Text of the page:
“Is Mummy coming back tonight?” the child asked.

“Of course, she is. Why wouldn’t she be?”

Tamsin put her fork down.  “She won’t never come back from work, will she?”

The grandmother pulled her down from her chair, sat her on her lap and kissed the top of her blonde head.  “Your Mummy and I will never leave you, my darling.  We love you so, so much.”

Tamsin was fast asleep when her mother unlocked the door to the flat.  The grandmother was reading on the sofa.  She closed her book.  “I’m afraid she waited up for you as late as she could, but she fell asleep on the chair, so I put her to bed.  You’re late, again.”

The mother took off her coat and hung it up on the hook by the front door.  She slipped off her high-heeled shoes and went to join her mother on the sofa.  She sighed.  “I’m sorry, I had to finish a report.  I didn’t dare say no.”

“Tamsin hardly ever sees you.  Breakfast time and weekends.  That’s about it.”

“I’m doing my best, Mum.  I’m doing it all for her.”

“I know.  Are you hungry? I’ve made some stew.  It’s still warm.  I’d better get home now.  It’s late.”

She stood up from the sofa and looked at her daughter’s drawn face.  Then she leaned over and kissed her on the forehead.  “Eat something,” she said.  “It’s Saturday tomorrow, so you can sleep in.  Then you and Tamsin can spend the weekend together.”

*   *   *

Tamsin  bounced onto her mother’s bed.  “Mummy!  Where are we going today?”

Her mother’s eyes opened with a start.  “What time is it? Oh, darling, why don’t you cuddle up here and let Mummy sleep a little longer?”

“But it’s eight o’clock!”

“Just give me a few more minutes, love.  Why don’t you go and set the table for breakfast?”

Putting out the cereal bowls, Tamsin wondered if her grandmother had remembered to post her letter to Santa Claus.

The morning was spent in Tamsin’s least favourite place:  the supermarket.  She hated food shopping.  It always took ages.  After lunch, however, her mother took them into town.  All the shops were decorated with tinsel, baubles and fairy lights.  Tamsin loved it.  Whenever she stopped to look at a dress or a box of paints, her mother asked, “Do you like it, darling? Do you think you might like to have it someday?”

“No, thanks, Mummy,” she replied.  After all, there was no point in her mother buying her anything when Santa Claus already had her wish list.  Imagine if she got two of the same!

When they entered Tamsin’s favourite department store, her mother directed them to the toy floor.  “Why are we going there, Mummy?”

“We need to buy something for our neighbour Timmy,” the mother replied.  “What do you suppose he’d like?”

“Oh, Timmy only likes cars,” Tamsin said with a huff.

If ever her grandmother could not pick her up from school, she went home with her neighbour, Timmy and his mum.  They lived in the flat opposite.  Timmy was a year younger than Tamsin, and his mother’s cakes weren’t nearly as good as the ones her grandmother made.

“Oh, look, Tamsin, isn’t this the teddy bear you like so much?” her mother suddenly asked.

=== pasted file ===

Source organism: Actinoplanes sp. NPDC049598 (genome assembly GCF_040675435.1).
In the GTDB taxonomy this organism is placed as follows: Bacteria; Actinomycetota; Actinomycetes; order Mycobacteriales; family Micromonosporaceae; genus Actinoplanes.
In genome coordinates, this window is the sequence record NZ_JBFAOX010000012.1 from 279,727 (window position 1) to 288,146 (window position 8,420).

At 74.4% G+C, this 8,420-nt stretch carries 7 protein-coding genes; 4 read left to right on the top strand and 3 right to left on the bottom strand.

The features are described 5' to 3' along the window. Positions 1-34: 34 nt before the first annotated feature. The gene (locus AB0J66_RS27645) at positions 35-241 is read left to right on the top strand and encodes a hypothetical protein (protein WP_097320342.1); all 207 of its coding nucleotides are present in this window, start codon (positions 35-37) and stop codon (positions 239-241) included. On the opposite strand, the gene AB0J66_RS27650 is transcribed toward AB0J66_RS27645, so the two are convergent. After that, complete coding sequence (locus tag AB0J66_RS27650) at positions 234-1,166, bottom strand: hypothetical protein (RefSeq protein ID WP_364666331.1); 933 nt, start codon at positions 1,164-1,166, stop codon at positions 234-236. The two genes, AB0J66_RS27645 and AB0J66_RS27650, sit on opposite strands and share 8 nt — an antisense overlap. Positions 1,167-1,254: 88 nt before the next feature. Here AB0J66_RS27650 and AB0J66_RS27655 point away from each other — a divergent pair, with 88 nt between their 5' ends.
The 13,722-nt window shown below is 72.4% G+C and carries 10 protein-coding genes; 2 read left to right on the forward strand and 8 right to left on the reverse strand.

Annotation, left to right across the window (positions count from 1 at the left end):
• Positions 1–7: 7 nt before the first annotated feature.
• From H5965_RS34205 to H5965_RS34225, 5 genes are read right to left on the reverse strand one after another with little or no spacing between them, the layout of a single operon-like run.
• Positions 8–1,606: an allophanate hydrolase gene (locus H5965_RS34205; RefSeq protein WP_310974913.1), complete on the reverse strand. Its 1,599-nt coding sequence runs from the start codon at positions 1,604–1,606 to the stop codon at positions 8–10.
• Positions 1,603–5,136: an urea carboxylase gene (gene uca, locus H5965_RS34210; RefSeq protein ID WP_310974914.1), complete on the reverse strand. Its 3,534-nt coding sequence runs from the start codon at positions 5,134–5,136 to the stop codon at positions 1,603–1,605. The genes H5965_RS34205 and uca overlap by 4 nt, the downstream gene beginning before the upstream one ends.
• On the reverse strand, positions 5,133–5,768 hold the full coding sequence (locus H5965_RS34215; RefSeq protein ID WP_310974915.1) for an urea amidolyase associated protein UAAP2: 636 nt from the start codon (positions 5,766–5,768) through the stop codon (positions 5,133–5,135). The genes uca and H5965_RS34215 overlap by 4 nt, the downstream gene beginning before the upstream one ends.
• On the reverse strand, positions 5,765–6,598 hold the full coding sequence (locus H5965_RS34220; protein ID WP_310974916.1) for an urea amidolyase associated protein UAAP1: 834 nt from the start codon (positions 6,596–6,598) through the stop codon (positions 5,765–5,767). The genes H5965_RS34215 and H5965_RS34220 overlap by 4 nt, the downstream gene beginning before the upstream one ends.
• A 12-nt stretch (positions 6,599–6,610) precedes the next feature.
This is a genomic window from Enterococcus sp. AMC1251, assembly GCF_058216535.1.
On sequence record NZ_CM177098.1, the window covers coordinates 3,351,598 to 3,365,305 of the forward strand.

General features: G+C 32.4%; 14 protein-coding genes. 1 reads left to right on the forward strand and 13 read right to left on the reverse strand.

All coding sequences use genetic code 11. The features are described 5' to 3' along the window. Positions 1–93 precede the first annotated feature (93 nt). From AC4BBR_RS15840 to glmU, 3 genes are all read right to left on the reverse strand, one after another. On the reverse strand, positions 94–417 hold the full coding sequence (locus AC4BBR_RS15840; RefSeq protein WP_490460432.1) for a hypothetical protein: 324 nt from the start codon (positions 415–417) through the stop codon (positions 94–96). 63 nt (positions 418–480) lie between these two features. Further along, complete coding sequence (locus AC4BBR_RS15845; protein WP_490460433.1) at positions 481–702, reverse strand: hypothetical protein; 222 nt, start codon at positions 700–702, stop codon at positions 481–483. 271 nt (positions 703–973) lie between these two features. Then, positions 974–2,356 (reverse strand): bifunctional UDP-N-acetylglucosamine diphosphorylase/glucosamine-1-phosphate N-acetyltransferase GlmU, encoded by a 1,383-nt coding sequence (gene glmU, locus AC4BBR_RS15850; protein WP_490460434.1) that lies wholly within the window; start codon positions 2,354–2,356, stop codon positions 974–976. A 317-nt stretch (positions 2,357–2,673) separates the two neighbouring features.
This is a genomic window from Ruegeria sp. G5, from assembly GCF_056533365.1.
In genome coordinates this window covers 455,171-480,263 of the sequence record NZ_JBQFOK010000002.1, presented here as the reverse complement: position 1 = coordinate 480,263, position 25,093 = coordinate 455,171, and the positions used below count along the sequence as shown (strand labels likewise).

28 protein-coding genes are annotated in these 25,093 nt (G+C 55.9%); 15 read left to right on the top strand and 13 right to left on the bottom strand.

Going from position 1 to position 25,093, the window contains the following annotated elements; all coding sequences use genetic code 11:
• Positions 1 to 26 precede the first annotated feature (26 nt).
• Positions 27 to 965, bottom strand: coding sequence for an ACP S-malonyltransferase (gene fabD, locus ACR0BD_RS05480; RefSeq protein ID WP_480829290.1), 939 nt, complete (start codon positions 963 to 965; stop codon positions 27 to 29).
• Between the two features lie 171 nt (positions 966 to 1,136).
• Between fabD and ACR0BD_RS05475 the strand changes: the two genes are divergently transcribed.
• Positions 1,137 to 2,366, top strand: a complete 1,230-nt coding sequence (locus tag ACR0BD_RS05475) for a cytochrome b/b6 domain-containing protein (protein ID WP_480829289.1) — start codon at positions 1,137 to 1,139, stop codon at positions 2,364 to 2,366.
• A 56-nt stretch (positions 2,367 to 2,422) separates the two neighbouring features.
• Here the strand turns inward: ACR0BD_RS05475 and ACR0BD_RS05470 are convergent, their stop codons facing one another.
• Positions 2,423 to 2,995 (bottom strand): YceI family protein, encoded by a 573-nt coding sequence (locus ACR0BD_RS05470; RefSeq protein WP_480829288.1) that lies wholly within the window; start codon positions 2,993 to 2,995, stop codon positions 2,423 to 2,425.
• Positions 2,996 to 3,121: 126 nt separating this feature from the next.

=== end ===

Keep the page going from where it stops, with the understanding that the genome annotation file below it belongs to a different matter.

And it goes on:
There they were, arranged in a pyramid atop a velvet puff: the teddy bears Tamsin had seen advertised on television.  Black ones with the red paws, and white ones with blue paws.  She tried to look away from the brown ones with the yellow paws and green bows.  “Er, no… not really,” she said.

Her mother picked up a car that was a model of Chitty Chitty Bang Bang.  “I think Timmy will like this.  Look, you can pull the wings open.”

They joined the queue to pay.  Tamsin was bored and hot.  Why were they buying a present for Timmy, anyway? It’s not as if it was his birthday or anything.

Tamsin’s mother suddenly took a sharp intake of breath.  “Oh, darling, don’t forget you mustn’t tell Timmy we bought him the Chitty car.  He’s younger than you and he still believes in Santa Claus.  You’re a big girl now, you don’t believe in all this silly nonsense any more, but don’t spoil it for little Timmy.”

There were suddenly red blotches before Tamsin’s eyes.  Everything went quiet, as though she was in a dream.

“Tamsin, did you hear me? I’m talking to you.  Darling, you’ve gone all pale.  Are you not feeling well?”

“Yes, Mummy, all right, I won’t tell Timmy.”

“Good girl.”

The rest of the afternoon was a blur.  Tamsin’s mother thought they had been out too long and that her daughter was tired.  It was unusual for her to be so quiet.  She even went to bed straight after dinner and did not insist on watching television.

*   *   *

On Christmas morning, Tamsin did not wake up with the usual excitement.  After breakfast, she sat by the tree and unwrapped a brown teddy bear with yellow paws and a green bow.  She wondered whether it was her mother or her grandmother who’d gone to buy it at the department store.  It was a beautiful, soft bear.  She hugged it and decided to call it Mr Brown.  She kept it with her the whole day and when it was time for bed she put him next to her on the pillow, and stroked his velvet nose.  “Shall I tell you a story?” she whispered.  She felt silly as soon as she had said it.

“Yes, please.  I love stories,” came the reply.

Tamsin sat up and turned on the bedside lamp.  There was no one else in the room.  She switched the lamp off again and hugged the bear closer.

“So, are you going to tell me a story then?”

Tamsin was astonished.  “Is that you, Mr Brown?” she said.

“Well, who else is here?” he replied in a soft, gentle voice.

“But toys don’t talk,” Tamsin said.

“I do,” said the teddy bear.  “Only don’t tell anyone.”

“It will be our secret,” Tamsin whispered.

Then she pulled the duvet over their heads, so her mother would not hear their voices,  and began telling him a story.

Scribe Doll